But the assembly listing given here is designed for a disk system and would waste 5K bytes or so in a cassette system. So, if you can't reassemble it and/ or write that POKEr program, you will just have to be patient: I will try to give you a simplified BASIC POKEr program next month.

A suggested set of BASIC programs is presented:

Ending of Program 1:

9900 OPEN #2,8,0,"M:"
9910 PRINT #2; LEN(A$)
9920 PRINT #2; A$
9930 CLOSE #2

Beginning of Program 2:

100 JUNK = USR( 7984 ) [ to insure the M: driver is linked, in case of RESET ]
110 OPEN #4,4,0,"M:"
120 INPUT #4, SIZE
150 CLOSE #4

BASIC A + users might find RPUT/RGET and BPUT/BGET to be useful tools here instead of PRINT and INPUT. And, of course, users of any other language(s) might find this a handy inter-program communications device.

BASIC, Part 1: Why?

The first "Why?" I usually hear is "Why not Microsoft BASIC?" After a little probing, I find that the question really boils down to "Why not string arrays?" There is no simple answer to that question, so I hope to save myself time in the future by pointing toward these articles. Because I intend to give the true and not-so-simple answer, along with some (hopefully) very interesting information.

Believe it or not, Atari BASIC pretty much works the way it was designed and specified. And yours truly must take a large part of the brickbats or roses you might throw because of those specifications. We (that is, at the time, Shepardson Microsystems) were just finishing the highly successful and very powerful Cromemco 32K Structured BASIC. And, while a few Cromemco users had carped about the lack of string arrays, on the whole the real power of the language is extraordinarily impressive. All this "power" probably went to our head(s), so of course we had to duplicate the feat for Atari.

Oops. A small problem: Cromemco gave us 32K bytes for Structured BASIC; Atari gave us 10K bytes. What comes out? Wrong question! What can stay in?! Of course, Atari had some ideas, too, and the important features that we ended up with include (in my opinion):

Decimal Arithmetic

Long Variable Names

Long Strings (more than 255 bytes)

Flexible I/O

Reasonable Assembly Language Interface

Syntax Check at entrh time

That last item won't be appreciated by those of you who haven't used a BASIC that doesn't do it, so I will try to describe the horrors to you: You type in a long program which includes a line such as:

3034 IF SYSTEMERROR THEN PINT "Bad Disk Drive": GOTO 4090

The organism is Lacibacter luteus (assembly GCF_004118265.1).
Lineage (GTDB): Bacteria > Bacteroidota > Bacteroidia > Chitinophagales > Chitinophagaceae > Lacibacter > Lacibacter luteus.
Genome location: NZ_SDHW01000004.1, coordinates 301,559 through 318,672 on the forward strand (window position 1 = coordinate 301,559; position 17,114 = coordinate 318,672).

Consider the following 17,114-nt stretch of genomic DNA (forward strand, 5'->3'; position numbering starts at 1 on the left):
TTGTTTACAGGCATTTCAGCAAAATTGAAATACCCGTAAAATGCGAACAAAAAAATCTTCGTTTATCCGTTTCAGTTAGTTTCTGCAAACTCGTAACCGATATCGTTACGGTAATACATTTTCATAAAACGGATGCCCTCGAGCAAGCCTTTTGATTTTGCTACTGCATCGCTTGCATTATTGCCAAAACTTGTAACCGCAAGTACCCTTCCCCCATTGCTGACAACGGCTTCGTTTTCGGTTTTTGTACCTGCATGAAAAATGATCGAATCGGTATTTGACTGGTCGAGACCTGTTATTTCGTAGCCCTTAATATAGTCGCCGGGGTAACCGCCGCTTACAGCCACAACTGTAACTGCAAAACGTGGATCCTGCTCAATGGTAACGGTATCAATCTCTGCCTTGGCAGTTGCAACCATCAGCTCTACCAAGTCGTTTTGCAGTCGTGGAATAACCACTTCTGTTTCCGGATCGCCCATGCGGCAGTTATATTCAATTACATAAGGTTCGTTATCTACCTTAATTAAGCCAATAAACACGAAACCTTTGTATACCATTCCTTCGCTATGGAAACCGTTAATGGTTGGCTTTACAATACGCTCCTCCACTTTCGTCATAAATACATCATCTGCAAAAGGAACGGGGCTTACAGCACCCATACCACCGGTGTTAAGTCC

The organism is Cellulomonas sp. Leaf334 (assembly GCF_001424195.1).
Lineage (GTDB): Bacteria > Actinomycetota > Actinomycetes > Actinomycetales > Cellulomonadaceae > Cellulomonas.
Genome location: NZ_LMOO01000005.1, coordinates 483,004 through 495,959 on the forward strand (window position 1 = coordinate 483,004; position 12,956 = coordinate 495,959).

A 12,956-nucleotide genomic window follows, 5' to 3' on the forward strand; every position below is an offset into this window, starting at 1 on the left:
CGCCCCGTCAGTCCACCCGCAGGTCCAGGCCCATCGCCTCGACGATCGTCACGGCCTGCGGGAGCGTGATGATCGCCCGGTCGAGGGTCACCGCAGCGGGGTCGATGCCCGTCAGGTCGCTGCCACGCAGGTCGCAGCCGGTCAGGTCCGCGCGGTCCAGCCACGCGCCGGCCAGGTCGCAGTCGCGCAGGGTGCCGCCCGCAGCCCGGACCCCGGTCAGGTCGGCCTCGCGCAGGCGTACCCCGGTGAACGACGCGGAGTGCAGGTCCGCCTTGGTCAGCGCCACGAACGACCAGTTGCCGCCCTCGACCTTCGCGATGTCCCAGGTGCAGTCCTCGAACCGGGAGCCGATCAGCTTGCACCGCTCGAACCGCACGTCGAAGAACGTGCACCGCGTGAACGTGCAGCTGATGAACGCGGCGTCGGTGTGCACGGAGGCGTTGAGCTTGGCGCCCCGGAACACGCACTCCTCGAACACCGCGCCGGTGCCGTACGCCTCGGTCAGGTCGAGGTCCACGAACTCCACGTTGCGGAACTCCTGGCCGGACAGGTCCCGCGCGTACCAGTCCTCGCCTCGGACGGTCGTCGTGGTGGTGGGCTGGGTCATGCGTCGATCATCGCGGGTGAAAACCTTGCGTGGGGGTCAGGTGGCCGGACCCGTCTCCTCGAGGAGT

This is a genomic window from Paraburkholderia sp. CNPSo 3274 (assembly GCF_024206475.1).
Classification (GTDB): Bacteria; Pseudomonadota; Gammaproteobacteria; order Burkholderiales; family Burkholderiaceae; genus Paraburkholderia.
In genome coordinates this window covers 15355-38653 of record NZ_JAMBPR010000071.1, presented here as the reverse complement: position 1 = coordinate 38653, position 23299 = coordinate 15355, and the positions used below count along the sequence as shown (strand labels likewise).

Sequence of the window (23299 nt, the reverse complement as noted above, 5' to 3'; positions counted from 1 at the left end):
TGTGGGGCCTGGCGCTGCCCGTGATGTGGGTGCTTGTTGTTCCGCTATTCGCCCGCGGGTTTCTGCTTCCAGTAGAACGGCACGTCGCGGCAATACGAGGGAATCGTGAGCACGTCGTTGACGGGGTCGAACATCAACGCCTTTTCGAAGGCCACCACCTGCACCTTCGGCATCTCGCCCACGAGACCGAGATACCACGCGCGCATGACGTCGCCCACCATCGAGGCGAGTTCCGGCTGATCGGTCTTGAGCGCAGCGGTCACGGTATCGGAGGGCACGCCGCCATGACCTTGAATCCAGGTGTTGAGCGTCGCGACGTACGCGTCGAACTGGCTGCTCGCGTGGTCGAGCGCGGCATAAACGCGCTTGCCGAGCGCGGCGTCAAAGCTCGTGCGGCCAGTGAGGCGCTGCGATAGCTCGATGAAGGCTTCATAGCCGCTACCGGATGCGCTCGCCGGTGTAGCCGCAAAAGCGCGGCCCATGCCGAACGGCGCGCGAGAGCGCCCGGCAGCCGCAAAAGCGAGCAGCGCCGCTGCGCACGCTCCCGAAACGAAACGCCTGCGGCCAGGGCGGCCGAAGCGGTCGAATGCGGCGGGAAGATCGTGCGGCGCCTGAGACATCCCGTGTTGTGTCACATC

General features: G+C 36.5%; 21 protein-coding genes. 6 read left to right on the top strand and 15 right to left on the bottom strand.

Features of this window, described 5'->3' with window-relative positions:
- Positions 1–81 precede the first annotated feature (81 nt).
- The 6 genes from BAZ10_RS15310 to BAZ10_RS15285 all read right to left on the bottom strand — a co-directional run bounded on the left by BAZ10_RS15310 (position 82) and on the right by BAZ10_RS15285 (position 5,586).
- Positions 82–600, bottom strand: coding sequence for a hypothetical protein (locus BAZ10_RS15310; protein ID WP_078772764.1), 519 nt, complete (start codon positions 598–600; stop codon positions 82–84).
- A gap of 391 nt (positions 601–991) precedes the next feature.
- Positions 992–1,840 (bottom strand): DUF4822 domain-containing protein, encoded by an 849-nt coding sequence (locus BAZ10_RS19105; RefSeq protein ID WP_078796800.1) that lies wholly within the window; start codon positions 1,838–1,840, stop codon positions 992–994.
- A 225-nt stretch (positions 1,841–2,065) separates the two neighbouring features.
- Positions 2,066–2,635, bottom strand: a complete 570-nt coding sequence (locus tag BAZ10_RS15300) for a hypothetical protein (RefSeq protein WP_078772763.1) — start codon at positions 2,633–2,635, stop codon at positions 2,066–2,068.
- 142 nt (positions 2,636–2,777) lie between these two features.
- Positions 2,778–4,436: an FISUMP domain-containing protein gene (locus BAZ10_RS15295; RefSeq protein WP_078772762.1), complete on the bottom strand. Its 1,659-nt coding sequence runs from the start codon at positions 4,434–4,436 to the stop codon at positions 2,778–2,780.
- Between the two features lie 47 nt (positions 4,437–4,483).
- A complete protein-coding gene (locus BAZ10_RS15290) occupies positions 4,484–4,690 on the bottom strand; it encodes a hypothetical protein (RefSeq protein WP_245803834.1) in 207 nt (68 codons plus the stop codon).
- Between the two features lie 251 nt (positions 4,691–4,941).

Did you catch it? It says 'PINT' where it should say 'PRINT'. Most microcomputer BASICs will happily gulp that line in with nary a burp. Now, 13 months later, when that dreaded 'systemerror' actually occurs, your user (who lives in Hong Kong, naturally) sees the helpful message


When you have fathomed the implications of that, calm your nerves so we can continue.

Needless to say, we were more than happy to include the Syntax Check feature. However, this inclusion had implications that rippled throughout the rest of the design of BASIC. First, you don't get something for nothing: such syntax checking uses memory, perhaps one to two kilobytes. Second, pre-syntaxing implies that the user program will be "tokenized": that is, the user's source will be converted into internal tokens for ease of execution and efficiency. Even Microsoft BASICs tokenize the keywords of the language; Atari BASIC tokenizes everything: keywords, variables, constants, operators, etc. Thirdly, the decision to have strings longer than 255 characters (coupled with the tight memory requirements) simply precluded any implementation of string arrays. (In fact, I do not know of any small-machine BASIC that supports string arrays with elements longer than 255 characters.)

Before perusing some quickie programs to show the effects of tokenizing, I should like to give some credit where it is due. Though I participated in the specifications for Atari BASIC, I had little to do with the actual implementation. More history: Atari asked us (in September, 1978) to bid on producing a custom "consumer-oriented" BASIC for them. Sometime in October, the specifications were finalized and Paul Laughton and Kathleen O'Brien (with a very little help from three more of us) began to work in earnest. The contract called for delivery by April 6, 1979, and included delivery of a File Manager System (DOS 1). Atari planned to take an early, 8K Microsoft BASIC to the Consumer Electronics Show (in Las Vegas) in January, 1979, and then switch later. The actual purchase order took a while to get through Atari's red tape, and the final version thereof is dated 12/28/78 – about one week after both BASIC and DOS were delivered to Atari! Atari took Atari BASK to CES.

Investigating BASIC'S Tokens

There are three fundamental types of tokens in Atari BASIC, each of which occupies exactly one byte of RAM memory, with only two special cases. The token types are statement name tokens, operator name tokens (which include function names and some other miscellany), and variable name tokens. The special cases are numeric and string constants, which begin with an operator name token, but are followed by the actual value of the constant.

Statement name tokens can only occur as the first item of a statement and, thus, have their own keyword and tokenizing table. In theory, Atari BASIC'S structure could support up to 256 types of statements. Variable name tokens and operator name tokens are intermixed throughout the rest of a statement and are distinguished by the state of their upper bit: variable name tokens have their upper bit on, operators don't.

A few of the statement types are also special cased in that they are not followed by operator and variable tokens. These special cases include the obvious REM and DATA and the not-so-obvious ERROR (the statement name given to lines containing a syntax error).

Since each variable is reduced to a single byte (with its upper bit set), there are a maximum of 128 different variable names per program. There is the further implication that BASIC must remember the association of name to token in order to LIST your program back to you. The actual ATASCII names are stored in the "Variable Name Table," and we investigated its structure in COMPUTE # 17 under the heading of "VARIABLE, VARIBLE, VARABLE." (Briefly, the names are simply stored one after the other, with the upper bit of the last character of each name turned on.)

The statement and operator names are obviously predefined in the BASIC ROM cartridge, and we offer herewith a program (Program 2) which prints out the token numbers and corresponding keywords. When you run the program, you will notice that some operators (especially the left parenthesis) appear to be repeated. They are. We will find out why next month.